Frequently asked questions
Q: Do I have to be working for a certain amount of days/ months/ years to be eligible for SDI?
A: Eligibility for SDI is based in the earnings shown in your base period. Your base period does not include wages paid at the time your disability begins.
Q: Are self-employed individuals eligible for SDI?
A: Self-employed individuals or employers may be eligible for SDI under a program called Disability Insurance Elective Coverage (EC). EC premiums are based on the net profit you reported on IRS schedule SE for the previous tax year. Weekly benefit amounts range from $50 to $336, up to a maximum of 39 weeks and are determined using the quarterly income credits as reported on the IRS Form 1040, Schedule SE. EC applications may be obtained through your local Employment Tax Customer Service Office (ETCSO) or EDD Tax Branch.
Q: How many days must you be off work to receive SDI Benefits?
A: You must be disabled at least 8 calendar days (this includes the 7 day waiting period) to collect benefits.
Q: How do you determine my weekly benefit amount for SDI? How much will I receive?
A: Weekly benefit amounts are calculated using a base period. A base period covers 12 months and is divided into four consecutive quarters or three months each.
If your claim begins in February, March or April, your base period is the 12 months ending last September 30.
If your claim begins in May, June or July, your base period is the 12 months ending last December 31.
If your claim begins in August, September, or October, your base period is the 12 months ending last March 31.
If your claim begins in November, December or January, your base period is the 12 months ending last June 30.
My doctor says I will be disabled for over a year. How long can I collect SDI benefits?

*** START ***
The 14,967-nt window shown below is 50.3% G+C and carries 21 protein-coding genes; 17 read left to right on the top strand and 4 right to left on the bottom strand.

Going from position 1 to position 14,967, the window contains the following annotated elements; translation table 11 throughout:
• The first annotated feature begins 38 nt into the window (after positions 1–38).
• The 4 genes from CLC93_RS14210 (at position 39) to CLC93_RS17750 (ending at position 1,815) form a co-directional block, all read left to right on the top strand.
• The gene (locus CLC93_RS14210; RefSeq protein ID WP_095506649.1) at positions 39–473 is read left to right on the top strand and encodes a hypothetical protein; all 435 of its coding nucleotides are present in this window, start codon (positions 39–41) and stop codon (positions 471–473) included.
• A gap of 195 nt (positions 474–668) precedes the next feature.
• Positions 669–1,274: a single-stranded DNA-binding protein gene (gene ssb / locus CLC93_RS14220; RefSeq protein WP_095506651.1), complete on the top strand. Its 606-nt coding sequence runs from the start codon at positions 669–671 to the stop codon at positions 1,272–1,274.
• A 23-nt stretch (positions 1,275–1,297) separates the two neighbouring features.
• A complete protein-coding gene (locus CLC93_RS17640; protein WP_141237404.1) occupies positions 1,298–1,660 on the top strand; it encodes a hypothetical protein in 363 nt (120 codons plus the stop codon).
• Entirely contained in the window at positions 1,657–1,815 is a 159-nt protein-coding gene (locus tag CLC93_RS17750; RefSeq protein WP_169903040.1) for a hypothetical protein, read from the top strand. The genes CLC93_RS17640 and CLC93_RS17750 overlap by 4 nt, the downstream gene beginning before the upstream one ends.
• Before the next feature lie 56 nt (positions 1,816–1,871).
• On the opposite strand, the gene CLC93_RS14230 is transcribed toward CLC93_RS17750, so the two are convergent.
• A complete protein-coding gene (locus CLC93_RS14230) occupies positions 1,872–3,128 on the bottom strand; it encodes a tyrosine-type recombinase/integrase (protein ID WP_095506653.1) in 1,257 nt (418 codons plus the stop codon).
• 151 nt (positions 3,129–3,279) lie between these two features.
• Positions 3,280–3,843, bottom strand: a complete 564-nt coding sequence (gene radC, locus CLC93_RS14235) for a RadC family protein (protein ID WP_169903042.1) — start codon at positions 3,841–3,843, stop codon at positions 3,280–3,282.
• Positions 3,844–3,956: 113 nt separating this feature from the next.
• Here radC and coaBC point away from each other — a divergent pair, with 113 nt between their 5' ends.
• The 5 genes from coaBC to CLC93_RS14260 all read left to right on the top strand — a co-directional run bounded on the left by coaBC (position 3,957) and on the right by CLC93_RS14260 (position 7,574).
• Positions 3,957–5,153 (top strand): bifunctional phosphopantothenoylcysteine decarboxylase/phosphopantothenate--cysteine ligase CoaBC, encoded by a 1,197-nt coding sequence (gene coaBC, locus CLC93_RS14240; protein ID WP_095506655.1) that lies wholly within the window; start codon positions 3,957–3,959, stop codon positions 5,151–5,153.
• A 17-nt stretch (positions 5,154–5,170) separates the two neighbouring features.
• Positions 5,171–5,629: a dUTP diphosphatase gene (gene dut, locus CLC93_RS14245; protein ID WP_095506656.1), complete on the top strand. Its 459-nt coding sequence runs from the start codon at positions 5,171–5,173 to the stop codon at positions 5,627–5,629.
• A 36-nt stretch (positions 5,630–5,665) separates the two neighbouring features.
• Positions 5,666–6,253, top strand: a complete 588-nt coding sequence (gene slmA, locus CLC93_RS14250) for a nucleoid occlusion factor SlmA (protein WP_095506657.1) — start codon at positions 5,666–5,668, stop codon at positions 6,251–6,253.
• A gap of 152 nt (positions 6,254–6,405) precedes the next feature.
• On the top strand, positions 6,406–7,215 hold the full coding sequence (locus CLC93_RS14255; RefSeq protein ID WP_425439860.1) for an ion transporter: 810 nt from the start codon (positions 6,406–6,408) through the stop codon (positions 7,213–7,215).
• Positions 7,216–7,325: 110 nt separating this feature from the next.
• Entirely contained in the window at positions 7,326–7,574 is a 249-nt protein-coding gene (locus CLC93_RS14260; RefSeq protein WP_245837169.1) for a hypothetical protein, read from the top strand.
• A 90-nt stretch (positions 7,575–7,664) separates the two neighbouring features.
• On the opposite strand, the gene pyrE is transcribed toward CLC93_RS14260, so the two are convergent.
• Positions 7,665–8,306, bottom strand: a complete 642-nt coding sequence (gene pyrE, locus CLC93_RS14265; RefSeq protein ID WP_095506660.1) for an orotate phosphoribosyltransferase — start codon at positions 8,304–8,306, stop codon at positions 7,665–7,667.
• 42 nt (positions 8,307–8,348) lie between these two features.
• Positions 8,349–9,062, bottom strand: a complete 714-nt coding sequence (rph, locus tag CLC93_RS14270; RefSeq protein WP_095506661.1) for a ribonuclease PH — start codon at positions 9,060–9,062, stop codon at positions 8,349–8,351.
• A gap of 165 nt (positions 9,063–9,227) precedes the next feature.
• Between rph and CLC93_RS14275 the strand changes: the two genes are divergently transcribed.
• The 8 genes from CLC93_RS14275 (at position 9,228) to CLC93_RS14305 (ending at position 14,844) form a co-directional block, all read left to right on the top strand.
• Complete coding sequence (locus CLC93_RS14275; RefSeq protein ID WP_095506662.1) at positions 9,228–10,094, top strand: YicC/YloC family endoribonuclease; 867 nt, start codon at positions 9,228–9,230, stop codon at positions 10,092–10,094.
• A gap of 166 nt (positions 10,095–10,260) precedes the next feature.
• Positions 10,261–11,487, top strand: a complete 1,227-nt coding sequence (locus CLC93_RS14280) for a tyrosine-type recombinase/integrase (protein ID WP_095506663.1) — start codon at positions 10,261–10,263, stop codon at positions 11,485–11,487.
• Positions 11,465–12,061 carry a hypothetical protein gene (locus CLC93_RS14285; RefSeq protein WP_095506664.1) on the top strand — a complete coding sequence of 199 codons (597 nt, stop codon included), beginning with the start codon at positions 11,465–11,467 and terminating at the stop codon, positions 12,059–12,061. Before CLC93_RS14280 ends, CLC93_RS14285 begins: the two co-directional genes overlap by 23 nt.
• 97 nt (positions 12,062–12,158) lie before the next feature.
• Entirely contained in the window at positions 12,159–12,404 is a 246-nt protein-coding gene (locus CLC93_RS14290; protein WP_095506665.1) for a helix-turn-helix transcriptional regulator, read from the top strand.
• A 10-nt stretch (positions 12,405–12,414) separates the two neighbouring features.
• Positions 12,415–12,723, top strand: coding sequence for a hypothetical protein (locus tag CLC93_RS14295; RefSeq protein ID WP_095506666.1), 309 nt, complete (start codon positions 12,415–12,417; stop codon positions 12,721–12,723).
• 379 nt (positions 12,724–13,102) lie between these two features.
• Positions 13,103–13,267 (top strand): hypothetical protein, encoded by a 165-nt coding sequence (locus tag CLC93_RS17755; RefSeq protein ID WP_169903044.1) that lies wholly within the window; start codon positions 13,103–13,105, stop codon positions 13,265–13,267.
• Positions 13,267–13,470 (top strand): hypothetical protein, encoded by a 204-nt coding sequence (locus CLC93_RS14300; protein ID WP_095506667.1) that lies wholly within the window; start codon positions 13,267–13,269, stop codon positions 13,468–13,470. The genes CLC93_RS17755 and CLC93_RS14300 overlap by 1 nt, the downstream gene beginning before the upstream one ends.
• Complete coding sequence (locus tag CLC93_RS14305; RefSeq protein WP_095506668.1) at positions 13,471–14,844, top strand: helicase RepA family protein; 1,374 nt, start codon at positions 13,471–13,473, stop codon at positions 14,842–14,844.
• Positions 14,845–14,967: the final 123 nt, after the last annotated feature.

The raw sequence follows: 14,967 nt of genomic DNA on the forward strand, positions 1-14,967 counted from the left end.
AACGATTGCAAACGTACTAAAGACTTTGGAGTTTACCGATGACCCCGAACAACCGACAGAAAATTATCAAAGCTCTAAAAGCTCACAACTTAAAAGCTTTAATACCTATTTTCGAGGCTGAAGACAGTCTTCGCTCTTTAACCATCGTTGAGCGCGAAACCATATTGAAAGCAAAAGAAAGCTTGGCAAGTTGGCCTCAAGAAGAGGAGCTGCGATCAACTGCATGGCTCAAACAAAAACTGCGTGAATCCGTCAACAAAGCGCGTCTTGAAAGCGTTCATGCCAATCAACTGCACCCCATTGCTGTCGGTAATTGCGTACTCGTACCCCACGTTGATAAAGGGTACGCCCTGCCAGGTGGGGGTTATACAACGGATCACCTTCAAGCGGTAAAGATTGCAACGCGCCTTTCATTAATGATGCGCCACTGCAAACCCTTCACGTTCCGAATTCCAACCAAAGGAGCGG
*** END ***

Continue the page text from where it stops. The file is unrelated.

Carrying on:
A: You may collect up to 52 weeks of full SDI benefits, or the amount of wages in your base period, which ever is less.
Q: If I am pregnant, can I file a claim for SDI benefits? If so, for how long?
A: Yes. The usual disability period for a normal pregnancy is up to four weeks before the expected delivery date and up to six weeks after the actual delivery date. However, the doctor may certify a longer period if the delivery is accomplished by Cesarean section, if there are medical complications, or if the claimant is unable to perform her regular job duties.
Q: I was on disability for a few weeks and now my doctors tell me I can return to work part-time. Will I still receive SDI benefits?
A: Yes, SDI will pay benefits up to your regular salary, limited to the amount of your weekly benefit. That is, SDI will “make up” the difference between your “regular” salary and your new wage loss. However, this will never be in excess of your weekly benefit rate. Since each situation is different, if you return to work on a part-time basis, please contact SDI for clarification.
Q: If I regularly work part-time, am I still eligible for SDI benefits?
A: You may receive benefits as long as you have at least $300 in gross wages in your base period, are suffering a loss of wages, and meet other basic eligible requirements.
Q: If I know of someone who is defrauding the SDI program, what should I do?
A: If you suspect or know of SDI fraud, contact SDI or call the EDD Fraud Tip Hot-Line at 1-800-229-6297.